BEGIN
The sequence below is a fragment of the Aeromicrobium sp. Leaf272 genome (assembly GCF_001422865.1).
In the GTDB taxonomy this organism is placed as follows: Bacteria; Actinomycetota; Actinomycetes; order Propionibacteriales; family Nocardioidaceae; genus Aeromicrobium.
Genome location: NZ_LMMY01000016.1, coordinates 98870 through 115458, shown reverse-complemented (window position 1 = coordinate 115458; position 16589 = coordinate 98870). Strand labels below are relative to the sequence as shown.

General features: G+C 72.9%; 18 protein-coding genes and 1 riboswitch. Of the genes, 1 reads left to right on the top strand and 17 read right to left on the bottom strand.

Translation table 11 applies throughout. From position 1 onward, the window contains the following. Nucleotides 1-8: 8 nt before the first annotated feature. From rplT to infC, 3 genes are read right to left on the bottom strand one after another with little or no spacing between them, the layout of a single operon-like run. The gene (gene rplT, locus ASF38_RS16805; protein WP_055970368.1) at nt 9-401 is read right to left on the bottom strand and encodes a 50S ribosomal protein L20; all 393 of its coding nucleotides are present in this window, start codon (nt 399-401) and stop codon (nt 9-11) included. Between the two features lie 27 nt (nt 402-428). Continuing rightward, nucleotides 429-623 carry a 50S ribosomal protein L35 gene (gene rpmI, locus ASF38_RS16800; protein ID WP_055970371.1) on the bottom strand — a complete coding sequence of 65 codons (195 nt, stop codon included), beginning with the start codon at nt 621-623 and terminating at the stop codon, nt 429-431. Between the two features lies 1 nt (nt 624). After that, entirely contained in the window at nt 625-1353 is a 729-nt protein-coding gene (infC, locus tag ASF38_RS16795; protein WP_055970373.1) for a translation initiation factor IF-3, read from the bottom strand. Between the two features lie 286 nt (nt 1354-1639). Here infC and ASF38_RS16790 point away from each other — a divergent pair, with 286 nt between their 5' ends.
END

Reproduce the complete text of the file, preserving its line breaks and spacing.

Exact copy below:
The sequence below is a fragment of the Aeromicrobium sp. Leaf272 genome (assembly GCF_001422865.1).
In the GTDB taxonomy this organism is placed as follows: Bacteria; Actinomycetota; Actinomycetes; order Propionibacteriales; family Nocardioidaceae; genus Aeromicrobium.
Genome location: NZ_LMMY01000016.1, coordinates 98870 through 115458, shown reverse-complemented (window position 1 = coordinate 115458; position 16589 = coordinate 98870). Strand labels below are relative to the sequence as shown.

General features: G+C 72.9%; 18 protein-coding genes and 1 riboswitch. Of the genes, 1 reads left to right on the top strand and 17 read right to left on the bottom strand.

Translation table 11 applies throughout. From position 1 onward, the window contains the following. Nucleotides 1-8: 8 nt before the first annotated feature. From rplT to infC, 3 genes are read right to left on the bottom strand one after another with little or no spacing between them, the layout of a single operon-like run. The gene (gene rplT, locus ASF38_RS16805; protein WP_055970368.1) at nt 9-401 is read right to left on the bottom strand and encodes a 50S ribosomal protein L20; all 393 of its coding nucleotides are present in this window, start codon (nt 399-401) and stop codon (nt 9-11) included. Between the two features lie 27 nt (nt 402-428). Continuing rightward, nucleotides 429-623 carry a 50S ribosomal protein L35 gene (gene rpmI, locus ASF38_RS16800; protein ID WP_055970371.1) on the bottom strand — a complete coding sequence of 65 codons (195 nt, stop codon included), beginning with the start codon at nt 621-623 and terminating at the stop codon, nt 429-431. Between the two features lies 1 nt (nt 624). After that, entirely contained in the window at nt 625-1353 is a 729-nt protein-coding gene (infC, locus tag ASF38_RS16795; protein WP_055970373.1) for a translation initiation factor IF-3, read from the bottom strand. Between the two features lie 286 nt (nt 1354-1639). Here infC and ASF38_RS16790 point away from each other — a divergent pair, with 286 nt between their 5' ends.